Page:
is a double reed instrument. It is only played in symphony orchestras.
So I was very attracted to that instrument when I was about ten because
I used to listen to a lot of classical music and I loved the sound of
cor anglais. It is so eastern and it is so ancient. I've been playing
it for years. I grew up with this out of my teens. I've recorded many
albums with the cor anglais. And I have some new ones coming out soon
that I have now. I've been playing the cor anglais for years. They call
it the English horn. It's an alto oboe. It is very rare. But anyway, I
am still playing it. I am playing it today very frequently. In fact, when
I get back to Europe soon in the next two or three weeks, I am going to
start a string quartet featuring the cor anglais. I'm going into that
kind of music when I leave America. I'm going back to Europe to find a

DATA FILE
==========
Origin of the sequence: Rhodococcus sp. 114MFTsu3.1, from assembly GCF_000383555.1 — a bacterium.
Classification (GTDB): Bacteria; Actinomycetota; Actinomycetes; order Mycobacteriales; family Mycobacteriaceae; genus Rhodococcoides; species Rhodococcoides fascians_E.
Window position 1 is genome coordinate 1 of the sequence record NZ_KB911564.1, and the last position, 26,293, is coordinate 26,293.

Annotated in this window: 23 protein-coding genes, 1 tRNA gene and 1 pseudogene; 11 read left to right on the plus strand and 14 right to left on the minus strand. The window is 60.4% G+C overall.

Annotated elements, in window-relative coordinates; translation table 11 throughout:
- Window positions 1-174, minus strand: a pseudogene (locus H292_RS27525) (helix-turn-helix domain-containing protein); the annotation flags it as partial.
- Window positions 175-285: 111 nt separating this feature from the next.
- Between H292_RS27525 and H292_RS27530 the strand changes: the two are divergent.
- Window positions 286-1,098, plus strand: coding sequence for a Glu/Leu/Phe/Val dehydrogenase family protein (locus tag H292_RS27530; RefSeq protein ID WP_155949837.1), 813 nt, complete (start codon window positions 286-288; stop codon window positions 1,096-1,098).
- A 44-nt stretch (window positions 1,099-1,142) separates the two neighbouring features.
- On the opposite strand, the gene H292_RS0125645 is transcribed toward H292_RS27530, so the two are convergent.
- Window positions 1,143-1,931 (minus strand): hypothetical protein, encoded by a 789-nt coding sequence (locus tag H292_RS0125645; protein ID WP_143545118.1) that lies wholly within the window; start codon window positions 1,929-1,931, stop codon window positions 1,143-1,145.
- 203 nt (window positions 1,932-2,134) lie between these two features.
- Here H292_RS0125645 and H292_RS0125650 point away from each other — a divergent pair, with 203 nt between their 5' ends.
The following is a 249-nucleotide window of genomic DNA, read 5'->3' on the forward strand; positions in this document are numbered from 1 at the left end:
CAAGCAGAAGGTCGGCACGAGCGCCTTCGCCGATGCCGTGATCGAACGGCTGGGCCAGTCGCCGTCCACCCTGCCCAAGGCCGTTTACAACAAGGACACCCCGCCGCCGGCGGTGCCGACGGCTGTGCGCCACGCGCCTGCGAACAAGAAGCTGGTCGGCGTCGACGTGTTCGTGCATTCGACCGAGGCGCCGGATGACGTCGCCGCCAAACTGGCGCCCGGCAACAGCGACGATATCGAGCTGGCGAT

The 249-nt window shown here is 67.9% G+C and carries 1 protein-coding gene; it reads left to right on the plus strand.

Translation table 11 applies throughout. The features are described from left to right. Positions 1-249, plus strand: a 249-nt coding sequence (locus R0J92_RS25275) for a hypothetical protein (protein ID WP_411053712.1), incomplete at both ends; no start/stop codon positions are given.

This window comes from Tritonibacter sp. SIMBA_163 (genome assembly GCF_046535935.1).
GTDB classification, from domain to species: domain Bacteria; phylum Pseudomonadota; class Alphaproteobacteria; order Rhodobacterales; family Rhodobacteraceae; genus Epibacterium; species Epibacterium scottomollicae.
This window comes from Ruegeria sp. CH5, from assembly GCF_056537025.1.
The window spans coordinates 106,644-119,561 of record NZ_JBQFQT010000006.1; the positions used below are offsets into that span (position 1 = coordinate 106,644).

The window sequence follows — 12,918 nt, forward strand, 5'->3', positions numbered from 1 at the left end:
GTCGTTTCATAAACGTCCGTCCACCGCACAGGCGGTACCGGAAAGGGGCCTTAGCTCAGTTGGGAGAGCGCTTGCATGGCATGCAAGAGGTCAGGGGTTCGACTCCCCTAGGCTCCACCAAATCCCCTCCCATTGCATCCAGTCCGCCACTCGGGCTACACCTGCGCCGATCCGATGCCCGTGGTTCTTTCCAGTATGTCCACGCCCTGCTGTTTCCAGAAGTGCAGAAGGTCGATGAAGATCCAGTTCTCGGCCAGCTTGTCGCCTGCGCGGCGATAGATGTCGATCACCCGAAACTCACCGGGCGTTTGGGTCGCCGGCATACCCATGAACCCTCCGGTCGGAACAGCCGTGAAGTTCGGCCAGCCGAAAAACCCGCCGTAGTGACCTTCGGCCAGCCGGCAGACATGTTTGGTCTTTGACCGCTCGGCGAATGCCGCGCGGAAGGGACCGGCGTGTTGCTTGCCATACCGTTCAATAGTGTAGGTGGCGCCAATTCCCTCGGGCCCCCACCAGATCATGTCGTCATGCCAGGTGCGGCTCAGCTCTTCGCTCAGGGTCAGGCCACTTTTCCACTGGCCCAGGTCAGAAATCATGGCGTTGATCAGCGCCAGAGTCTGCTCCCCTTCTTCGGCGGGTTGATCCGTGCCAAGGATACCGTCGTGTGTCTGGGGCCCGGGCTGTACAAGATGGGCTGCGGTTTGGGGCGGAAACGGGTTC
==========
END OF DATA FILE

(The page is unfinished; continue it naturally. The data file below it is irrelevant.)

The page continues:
place to hideaway to write for a string quartet and the cor anglais. I
want to change my style of music, maybe I can really make a living at
this instead of what I'm doing now. That's my plan, Fred. However, the
music started after Charlie Parker, where I was indoctrinated by Bird's
music and just tied it in with all these great saxophonists. They had
Lester Young and they had Illinois Jacquet. They had Diz and they had
Bud Powell and they had Ray Brown. I've seen all these cats when I was
a kid, so I come up under their influence. They had a great influence
upon me, jazz music by Afro-American people. There was a few white boys
that I dug and white ladies that could sing. I dug them too. Doris Day,
I dug her. She was a movie lady, but she had a nice voice. You see, Fred,
I dig talent. I don't care who produces it. I even dug Artie Shaw and